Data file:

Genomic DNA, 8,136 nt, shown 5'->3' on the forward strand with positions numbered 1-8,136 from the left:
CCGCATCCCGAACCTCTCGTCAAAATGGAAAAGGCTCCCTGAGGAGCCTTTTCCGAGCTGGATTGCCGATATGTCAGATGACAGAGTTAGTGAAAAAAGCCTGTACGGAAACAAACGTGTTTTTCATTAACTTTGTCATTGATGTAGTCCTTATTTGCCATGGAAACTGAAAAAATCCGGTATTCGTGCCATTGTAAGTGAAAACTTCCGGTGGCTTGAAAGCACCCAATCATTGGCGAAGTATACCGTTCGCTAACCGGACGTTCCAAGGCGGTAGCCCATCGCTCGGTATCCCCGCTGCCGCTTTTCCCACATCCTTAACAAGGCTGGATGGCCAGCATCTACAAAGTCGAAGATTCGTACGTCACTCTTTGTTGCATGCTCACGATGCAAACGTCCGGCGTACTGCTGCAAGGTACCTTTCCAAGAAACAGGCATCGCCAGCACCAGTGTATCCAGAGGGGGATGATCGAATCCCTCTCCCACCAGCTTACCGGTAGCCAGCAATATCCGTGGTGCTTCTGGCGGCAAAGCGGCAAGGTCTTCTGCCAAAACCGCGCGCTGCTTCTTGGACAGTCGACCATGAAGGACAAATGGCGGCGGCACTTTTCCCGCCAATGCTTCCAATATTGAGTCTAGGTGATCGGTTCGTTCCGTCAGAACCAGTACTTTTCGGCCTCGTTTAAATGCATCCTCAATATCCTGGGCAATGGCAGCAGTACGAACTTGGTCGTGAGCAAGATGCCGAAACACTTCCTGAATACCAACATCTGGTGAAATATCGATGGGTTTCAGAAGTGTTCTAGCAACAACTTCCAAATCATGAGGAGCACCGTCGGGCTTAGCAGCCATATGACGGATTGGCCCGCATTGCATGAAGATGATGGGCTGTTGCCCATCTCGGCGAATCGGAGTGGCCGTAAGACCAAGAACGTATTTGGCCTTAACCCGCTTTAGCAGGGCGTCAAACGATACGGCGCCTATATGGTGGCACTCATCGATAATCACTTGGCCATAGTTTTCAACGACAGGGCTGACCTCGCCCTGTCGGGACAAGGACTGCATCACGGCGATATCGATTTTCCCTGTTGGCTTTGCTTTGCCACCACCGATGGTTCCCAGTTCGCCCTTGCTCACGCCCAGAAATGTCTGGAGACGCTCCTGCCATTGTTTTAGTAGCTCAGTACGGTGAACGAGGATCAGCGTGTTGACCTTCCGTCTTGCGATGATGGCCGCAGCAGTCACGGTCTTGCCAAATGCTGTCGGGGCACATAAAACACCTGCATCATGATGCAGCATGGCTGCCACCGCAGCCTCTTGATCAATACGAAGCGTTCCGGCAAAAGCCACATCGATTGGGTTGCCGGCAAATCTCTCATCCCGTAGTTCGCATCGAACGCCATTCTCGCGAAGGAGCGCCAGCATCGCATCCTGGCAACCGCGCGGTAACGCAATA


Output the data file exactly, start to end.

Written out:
Genomic DNA, 8,136 nt, shown 5'->3' on the forward strand with positions numbered 1-8,136 from the left:
CCGCATCCCGAACCTCTCGTCAAAATGGAAAAGGCTCCCTGAGGAGCCTTTTCCGAGCTGGATTGCCGATATGTCAGATGACAGAGTTAGTGAAAAAAGCCTGTACGGAAACAAACGTGTTTTTCATTAACTTTGTCATTGATGTAGTCCTTATTTGCCATGGAAACTGAAAAAATCCGGTATTCGTGCCATTGTAAGTGAAAACTTCCGGTGGCTTGAAAGCACCCAATCATTGGCGAAGTATACCGTTCGCTAACCGGACGTTCCAAGGCGGTAGCCCATCGCTCGGTATCCCCGCTGCCGCTTTTCCCACATCCTTAACAAGGCTGGATGGCCAGCATCTACAAAGTCGAAGATTCGTACGTCACTCTTTGTTGCATGCTCACGATGCAAACGTCCGGCGTACTGCTGCAAGGTACCTTTCCAAGAAACAGGCATCGCCAGCACCAGTGTATCCAGAGGGGGATGATCGAATCCCTCTCCCACCAGCTTACCGGTAGCCAGCAATATCCGTGGTGCTTCTGGCGGCAAAGCGGCAAGGTCTTCTGCCAAAACCGCGCGCTGCTTCTTGGACAGTCGACCATGAAGGACAAATGGCGGCGGCACTTTTCCCGCCAATGCTTCCAATATTGAGTCTAGGTGATCGGTTCGTTCCGTCAGAACCAGTACTTTTCGGCCTCGTTTAAATGCATCCTCAATATCCTGGGCAATGGCAGCAGTACGAACTTGGTCGTGAGCAAGATGCCGAAACACTTCCTGAATACCAACATCTGGTGAAATATCGATGGGTTTCAGAAGTGTTCTAGCAACAACTTCCAAATCATGAGGAGCACCGTCGGGCTTAGCAGCCATATGACGGATTGGCCCGCATTGCATGAAGATGATGGGCTGTTGCCCATCTCGGCGAATCGGAGTGGCCGTAAGACCAAGAACGTATTTGGCCTTAACCCGCTTTAGCAGGGCGTCAAACGATACGGCGCCTATATGGTGGCACTCATCGATAATCACTTGGCCATAGTTTTCAACGACAGGGCTGACCTCGCCCTGTCGGGACAAGGACTGCATCACGGCGATATCGATTTTCCCTGTTGGCTTTGCTTTGCCACCACCGATGGTTCCCAGTTCGCCCTTGCTCACGCCCAGAAATGTCTGGAGACGCTCCTGCCATTGTTTTAGTAGCTCAGTACGGTGAACGAGGATCAGCGTGTTGACCTTCCGTCTTGCGATGATGGCCGCAGCAGTCACGGTCTTGCCAAATGCTGTCGGGGCACATAAAACACCTGCATCATGATGCAGCATGGCTGCCACCGCAGCCTCTTGATCAATACGAAGCGTTCCGGCAAAAGCCACATCGATTGGGTTGCCGGCAAATCTCTCATCCCGTAGTTCGCATCGAACGCCATTCTCGCGAAGGAGCGCCAGCATCGCATCCTGGCAACCGCGCGGTAACGCAATA